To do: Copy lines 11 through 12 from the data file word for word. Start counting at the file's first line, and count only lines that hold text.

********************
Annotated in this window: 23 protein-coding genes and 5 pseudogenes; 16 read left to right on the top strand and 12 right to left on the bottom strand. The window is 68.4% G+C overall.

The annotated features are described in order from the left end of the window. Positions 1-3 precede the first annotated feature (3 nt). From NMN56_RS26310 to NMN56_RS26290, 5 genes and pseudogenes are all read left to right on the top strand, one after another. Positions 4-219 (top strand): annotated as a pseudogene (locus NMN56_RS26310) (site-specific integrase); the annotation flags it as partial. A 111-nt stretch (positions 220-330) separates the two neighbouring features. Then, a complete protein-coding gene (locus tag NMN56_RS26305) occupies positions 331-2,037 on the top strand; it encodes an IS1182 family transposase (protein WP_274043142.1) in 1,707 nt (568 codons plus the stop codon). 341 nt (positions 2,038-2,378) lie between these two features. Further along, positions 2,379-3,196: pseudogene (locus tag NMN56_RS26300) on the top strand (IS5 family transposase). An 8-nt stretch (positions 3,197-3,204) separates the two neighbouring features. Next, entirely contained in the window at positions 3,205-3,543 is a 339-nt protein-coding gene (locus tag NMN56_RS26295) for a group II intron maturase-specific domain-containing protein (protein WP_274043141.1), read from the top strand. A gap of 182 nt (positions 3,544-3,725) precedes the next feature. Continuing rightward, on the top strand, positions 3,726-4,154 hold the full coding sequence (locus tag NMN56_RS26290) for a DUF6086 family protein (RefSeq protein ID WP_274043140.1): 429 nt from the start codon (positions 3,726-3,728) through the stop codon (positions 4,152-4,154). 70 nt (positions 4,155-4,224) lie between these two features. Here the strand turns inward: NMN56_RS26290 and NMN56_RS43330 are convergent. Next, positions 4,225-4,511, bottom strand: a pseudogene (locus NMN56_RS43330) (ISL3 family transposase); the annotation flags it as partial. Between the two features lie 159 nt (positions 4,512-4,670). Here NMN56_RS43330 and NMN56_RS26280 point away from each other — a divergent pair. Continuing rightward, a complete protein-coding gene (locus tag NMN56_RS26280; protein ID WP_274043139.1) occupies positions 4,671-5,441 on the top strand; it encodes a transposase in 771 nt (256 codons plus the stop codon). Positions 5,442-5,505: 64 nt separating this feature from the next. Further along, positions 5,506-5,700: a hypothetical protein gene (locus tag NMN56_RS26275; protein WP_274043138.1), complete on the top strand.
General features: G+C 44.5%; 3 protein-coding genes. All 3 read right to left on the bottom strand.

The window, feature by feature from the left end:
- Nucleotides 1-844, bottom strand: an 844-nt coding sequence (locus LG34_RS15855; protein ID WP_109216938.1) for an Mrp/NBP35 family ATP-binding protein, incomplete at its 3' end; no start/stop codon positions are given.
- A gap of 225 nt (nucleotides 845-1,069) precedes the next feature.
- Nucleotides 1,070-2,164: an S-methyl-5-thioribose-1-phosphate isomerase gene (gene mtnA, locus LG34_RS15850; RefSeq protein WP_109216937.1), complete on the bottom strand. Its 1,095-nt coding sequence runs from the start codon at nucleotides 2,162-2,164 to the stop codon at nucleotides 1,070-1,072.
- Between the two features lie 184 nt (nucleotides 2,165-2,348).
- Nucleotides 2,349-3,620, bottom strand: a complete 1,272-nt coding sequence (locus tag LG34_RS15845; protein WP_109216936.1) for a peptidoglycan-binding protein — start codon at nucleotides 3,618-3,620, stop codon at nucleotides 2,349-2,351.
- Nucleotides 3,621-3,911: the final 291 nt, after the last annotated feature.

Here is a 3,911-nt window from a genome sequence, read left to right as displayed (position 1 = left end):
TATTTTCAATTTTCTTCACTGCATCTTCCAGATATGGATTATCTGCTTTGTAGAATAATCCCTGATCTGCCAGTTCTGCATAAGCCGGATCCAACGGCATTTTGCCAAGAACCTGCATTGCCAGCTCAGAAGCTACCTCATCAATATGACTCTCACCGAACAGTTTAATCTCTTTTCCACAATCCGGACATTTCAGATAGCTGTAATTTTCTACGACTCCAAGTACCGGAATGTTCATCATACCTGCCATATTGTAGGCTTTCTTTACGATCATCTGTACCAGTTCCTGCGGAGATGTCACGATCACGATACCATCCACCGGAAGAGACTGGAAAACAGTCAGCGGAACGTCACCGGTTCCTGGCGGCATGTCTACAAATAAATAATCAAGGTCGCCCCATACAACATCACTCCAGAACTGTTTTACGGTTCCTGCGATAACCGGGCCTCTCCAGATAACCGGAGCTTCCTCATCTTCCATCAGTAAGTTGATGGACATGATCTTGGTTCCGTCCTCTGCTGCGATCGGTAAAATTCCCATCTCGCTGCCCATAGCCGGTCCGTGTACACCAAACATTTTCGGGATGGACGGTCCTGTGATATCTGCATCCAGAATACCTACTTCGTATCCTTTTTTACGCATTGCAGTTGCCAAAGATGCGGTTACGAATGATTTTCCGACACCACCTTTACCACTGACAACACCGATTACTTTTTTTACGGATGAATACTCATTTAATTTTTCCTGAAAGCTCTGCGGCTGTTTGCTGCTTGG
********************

Here is a 3,911-nt window from a genome sequence, read left to right as displayed (position 1 = left end):
TATTTTCAATTTTCTTCACTGCATCTTCCAGATATGGATTATCTGCTTTGTAGAATAATCCCTGATCTGCCAGTTCTGCATAAGCCGGATCCAACGGCATTTTGCCAAGAACCTGCATTGCCAGCTCAGAAGCTACCTCATCAATATGACTCTCACCGAACAGTTTAATCTCTTTTCCACAATCCGGACATTTCAGATAGCTGTAATTTTCTACGACTCCAAGTACCGGAATGTTCATCATACCTGCCATATTGTAGGCTTTCTTTACGATCATCTGTACCAGTTCCTGCGGAGATGTCACGATCACGATACCATCCACCGGAAGAGACTGGAAAACAGTCAGCGGAACGTCACCGGTTCCTGGCGGCATGTCTACAAATAAATAATCAAGGTCGCCCCATACAACATCACTCCAGAACTGTTTTACGGTTCCTGCGATAACCGGGCCTCTCCAGATAACCGGAGCTTCCTCATCTTCCATCAGTAAGTTGATGGACATGATCTTGGTTCCGTCCTCTGCTGCGATCGGTAAAATTCCCATCTCGCTGCCCATAGCCGGTCCGTGTACACCAAACATTTTCGGGATGGACGGTCCTGTGATATCTGCATCCAGAATACCTACTTCGTATCCTTTTTTACGCATTGCAGTTGCCAAAGATGCGGTTACGAATGATTTTCCGACACCACCTTTACCACTGACAACACCGATTACTTTTTTTACGGATGAATACTCATTTAATTTTTCCTGAAAGCTCTGCGGCTGTTTGCTGCTTGG